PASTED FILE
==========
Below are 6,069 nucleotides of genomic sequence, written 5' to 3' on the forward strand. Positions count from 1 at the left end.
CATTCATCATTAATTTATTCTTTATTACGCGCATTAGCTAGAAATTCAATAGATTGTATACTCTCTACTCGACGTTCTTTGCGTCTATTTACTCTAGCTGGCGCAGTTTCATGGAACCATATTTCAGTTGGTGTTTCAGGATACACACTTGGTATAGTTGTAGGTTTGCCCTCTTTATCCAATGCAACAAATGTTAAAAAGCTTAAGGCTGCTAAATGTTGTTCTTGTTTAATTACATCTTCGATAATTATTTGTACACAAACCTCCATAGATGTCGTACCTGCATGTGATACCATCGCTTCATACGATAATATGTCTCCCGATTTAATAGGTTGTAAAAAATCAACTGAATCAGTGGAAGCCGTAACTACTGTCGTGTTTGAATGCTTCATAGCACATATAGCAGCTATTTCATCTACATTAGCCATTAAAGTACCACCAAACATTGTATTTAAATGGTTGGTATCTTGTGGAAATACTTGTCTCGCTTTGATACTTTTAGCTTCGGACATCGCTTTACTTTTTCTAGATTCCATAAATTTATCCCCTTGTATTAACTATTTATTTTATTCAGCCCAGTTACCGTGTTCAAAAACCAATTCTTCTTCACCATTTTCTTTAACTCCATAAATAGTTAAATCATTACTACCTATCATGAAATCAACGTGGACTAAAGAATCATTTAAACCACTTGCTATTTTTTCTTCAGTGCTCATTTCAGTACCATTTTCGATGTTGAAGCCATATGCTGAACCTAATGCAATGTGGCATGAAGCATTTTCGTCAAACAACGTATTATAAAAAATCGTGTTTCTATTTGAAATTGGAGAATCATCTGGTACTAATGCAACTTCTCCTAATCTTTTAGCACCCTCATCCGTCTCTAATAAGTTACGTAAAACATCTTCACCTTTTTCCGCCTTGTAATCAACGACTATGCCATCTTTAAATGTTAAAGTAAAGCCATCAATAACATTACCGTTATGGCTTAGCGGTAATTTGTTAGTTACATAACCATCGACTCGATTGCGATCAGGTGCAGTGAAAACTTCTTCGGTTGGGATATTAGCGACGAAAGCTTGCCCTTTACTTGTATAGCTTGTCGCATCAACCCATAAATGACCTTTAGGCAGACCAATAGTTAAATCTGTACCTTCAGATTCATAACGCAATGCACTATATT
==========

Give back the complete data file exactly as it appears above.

Below are 6,069 nucleotides of genomic sequence, written 5' to 3' on the forward strand. Positions count from 1 at the left end.
CATTCATCATTAATTTATTCTTTATTACGCGCATTAGCTAGAAATTCAATAGATTGTATACTCTCTACTCGACGTTCTTTGCGTCTATTTACTCTAGCTGGCGCAGTTTCATGGAACCATATTTCAGTTGGTGTTTCAGGATACACACTTGGTATAGTTGTAGGTTTGCCCTCTTTATCCAATGCAACAAATGTTAAAAAGCTTAAGGCTGCTAAATGTTGTTCTTGTTTAATTACATCTTCGATAATTATTTGTACACAAACCTCCATAGATGTCGTACCTGCATGTGATACCATCGCTTCATACGATAATATGTCTCCCGATTTAATAGGTTGTAAAAAATCAACTGAATCAGTGGAAGCCGTAACTACTGTCGTGTTTGAATGCTTCATAGCACATATAGCAGCTATTTCATCTACATTAGCCATTAAAGTACCACCAAACATTGTATTTAAATGGTTGGTATCTTGTGGAAATACTTGTCTCGCTTTGATACTTTTAGCTTCGGACATCGCTTTACTTTTTCTAGATTCCATAAATTTATCCCCTTGTATTAACTATTTATTTTATTCAGCCCAGTTACCGTGTTCAAAAACCAATTCTTCTTCACCATTTTCTTTAACTCCATAAATAGTTAAATCATTACTACCTATCATGAAATCAACGTGGACTAAAGAATCATTTAAACCACTTGCTATTTTTTCTTCAGTGCTCATTTCAGTACCATTTTCGATGTTGAAGCCATATGCTGAACCTAATGCAATGTGGCATGAAGCATTTTCGTCAAACAACGTATTATAAAAAATCGTGTTTCTATTTGAAATTGGAGAATCATCTGGTACTAATGCAACTTCTCCTAATCTTTTAGCACCCTCATCCGTCTCTAATAAGTTACGTAAAACATCTTCACCTTTTTCCGCCTTGTAATCAACGACTATGCCATCTTTAAATGTTAAAGTAAAGCCATCAATAACATTACCGTTATGGCTTAGCGGTAATTTGTTAGTTACATAACCATCGACTCGATTGCGATCAGGTGCAGTGAAAACTTCTTCGGTTGGGATATTAGCGACGAAAGCTTGCCCTTTACTTGTATAGCTTGTCGCATCAACCCATAAATGACCTTTAGGCAGACCAATAGTTAAATCTGTACCTTCAGATTCATAACGCAATGCACTATATT